Rurouni Kenshin (manga)
Medium: comic
Year: 1994-1999
Writer/artist: Nobuhiro Watsuki
Country: Japan
Language: Japanese
Keywords: Rurouni Kenshin, manga, historical, samurai
Format: 28 tankobon volumes, 255 chapters, 5000+ pages
Url: http://www.animenewsnetwork.co.uk/encyclopedia/manga.php?id=1995
Website category: Manga
Review date: 13 March 2014
I love Rurouni Kenshin. I discovered it through the 95-episode anime series, which my brother liked so much that he watched it all through at least twice and then bought his own DVDs.
Many years later, I finally read the manga. Apparently it's different in tone from the anime, but to be honest it's been long enough that I can hardly distinguish them. The manga doesn't have those two tiny children running around and I suppose the manga's Kenshin isn't such an "orororo" goofball. That's about it, really. Kenshin's still Kenshin and he's still hanging around with Sanosuke, Kaoru and Yahiko. Saito, Aoshi, Shishio et al are arguably even scarier in print. It feels right.
The main difference is the story arcs. The manga was still ongoing when Fuji TV made the TV series, so the anime's third act is a bunch of filler that got the show cancelled but is mostly pretty good, while the manga's third act is the Jinchu arc with Yukishiro Enishi.
So, what's it about? Kenshin is a rurouni, which is a word he's made up from "ronin" (masterless samurai) and a Japanese word that means "wandering" or "flowing". Ten years ago, he was a government killer. It was the Meiji Restoration (c.1868) and the country was in turmoil. Kenshin was trying to do good and serve his country, but he's still got an awful lot of blood on his hands. These days, he's sworn never to take another life and carries a reverse-bladed sword that couldn't kill anyone. He's the friendliest, most easy-going chap in the world. He'd forgive almost anything. Sometimes he's a bit of an idiot. However he's got a dark side buried deep down, waiting to take him over if he ever let his guard down.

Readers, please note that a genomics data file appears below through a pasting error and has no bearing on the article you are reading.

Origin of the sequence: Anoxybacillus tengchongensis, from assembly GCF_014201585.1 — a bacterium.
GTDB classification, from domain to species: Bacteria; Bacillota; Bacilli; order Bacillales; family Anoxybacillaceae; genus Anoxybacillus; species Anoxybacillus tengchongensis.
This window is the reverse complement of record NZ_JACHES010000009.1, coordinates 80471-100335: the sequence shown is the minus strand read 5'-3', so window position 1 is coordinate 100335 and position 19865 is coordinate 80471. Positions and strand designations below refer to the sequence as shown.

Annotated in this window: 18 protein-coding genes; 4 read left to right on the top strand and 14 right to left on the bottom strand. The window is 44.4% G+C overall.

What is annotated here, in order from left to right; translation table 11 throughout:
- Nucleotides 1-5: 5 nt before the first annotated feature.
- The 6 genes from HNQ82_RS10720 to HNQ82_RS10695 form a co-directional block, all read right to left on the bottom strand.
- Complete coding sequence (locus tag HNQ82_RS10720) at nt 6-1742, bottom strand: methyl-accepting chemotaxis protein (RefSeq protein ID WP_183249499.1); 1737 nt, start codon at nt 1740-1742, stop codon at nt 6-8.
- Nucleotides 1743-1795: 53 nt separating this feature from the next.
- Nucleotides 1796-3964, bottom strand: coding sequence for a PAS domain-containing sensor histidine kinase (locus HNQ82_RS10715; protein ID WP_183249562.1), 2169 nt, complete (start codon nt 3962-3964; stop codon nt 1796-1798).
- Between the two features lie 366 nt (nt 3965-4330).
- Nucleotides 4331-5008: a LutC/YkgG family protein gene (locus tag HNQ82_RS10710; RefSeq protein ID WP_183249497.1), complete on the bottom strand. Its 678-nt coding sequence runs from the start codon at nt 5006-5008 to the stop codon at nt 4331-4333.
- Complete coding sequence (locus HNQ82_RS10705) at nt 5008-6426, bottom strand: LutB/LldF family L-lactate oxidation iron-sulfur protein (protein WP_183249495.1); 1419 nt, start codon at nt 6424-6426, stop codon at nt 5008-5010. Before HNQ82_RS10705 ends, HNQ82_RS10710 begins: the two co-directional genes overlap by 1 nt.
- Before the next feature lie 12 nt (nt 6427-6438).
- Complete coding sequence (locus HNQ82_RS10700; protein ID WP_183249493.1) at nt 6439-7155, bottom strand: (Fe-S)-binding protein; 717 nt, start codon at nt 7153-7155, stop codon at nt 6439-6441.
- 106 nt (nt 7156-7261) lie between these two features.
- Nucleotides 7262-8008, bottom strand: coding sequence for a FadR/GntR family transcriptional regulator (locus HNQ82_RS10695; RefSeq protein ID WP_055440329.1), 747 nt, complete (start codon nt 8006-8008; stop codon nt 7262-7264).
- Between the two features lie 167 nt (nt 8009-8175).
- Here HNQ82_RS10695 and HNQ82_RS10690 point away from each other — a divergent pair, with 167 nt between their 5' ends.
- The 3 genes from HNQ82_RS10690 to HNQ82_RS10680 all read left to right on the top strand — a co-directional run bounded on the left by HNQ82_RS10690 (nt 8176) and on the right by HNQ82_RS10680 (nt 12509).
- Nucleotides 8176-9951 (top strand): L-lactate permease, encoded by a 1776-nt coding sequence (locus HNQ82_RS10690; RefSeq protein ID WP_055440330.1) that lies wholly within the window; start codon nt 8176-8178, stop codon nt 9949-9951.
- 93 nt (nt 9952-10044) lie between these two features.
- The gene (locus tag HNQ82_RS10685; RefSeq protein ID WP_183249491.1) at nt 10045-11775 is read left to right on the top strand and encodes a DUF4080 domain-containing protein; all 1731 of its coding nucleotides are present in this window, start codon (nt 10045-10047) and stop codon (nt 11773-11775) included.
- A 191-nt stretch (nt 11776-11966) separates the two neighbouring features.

Oh, and with a sword in his hand, he's pretty much got superpowers.
My wife pointed out recently that I don't like samurai, but I like Rurouni Kenshin. The reason for this, I think, is that Kenshin is like an anti-samurai. Firstly, he's less macho than Liberace. (Watsuki gave him that X-shaped scar because he looked like a girl without it.) He's the most amiable chap in the world, he doesn't hold grudges and he doesn't do that "I'm too silent and stoic to have a personality" thing. He doesn't even like violence. It's just that he happens to have been trained at it to a terrifyingly high level. Secondly, he has fiercely held moral principles. He never, ever kills. He's always gentle, he treats everyone the same and he never tries to take advantage of his strength or suggest that might makes right.
In other words, he's a hero I can admire. The supporting cast are fun too, though. Kenshin has a habit of turning enemies into friends, even if when they're terrifying stone-cold killers and the equivalent of the Terminator (Saito) or are capable of allying with Kenshin's arch-enemy (Aoshi). Sometimes they're based on real historical figures, incidentally. Kenshin's best friends are: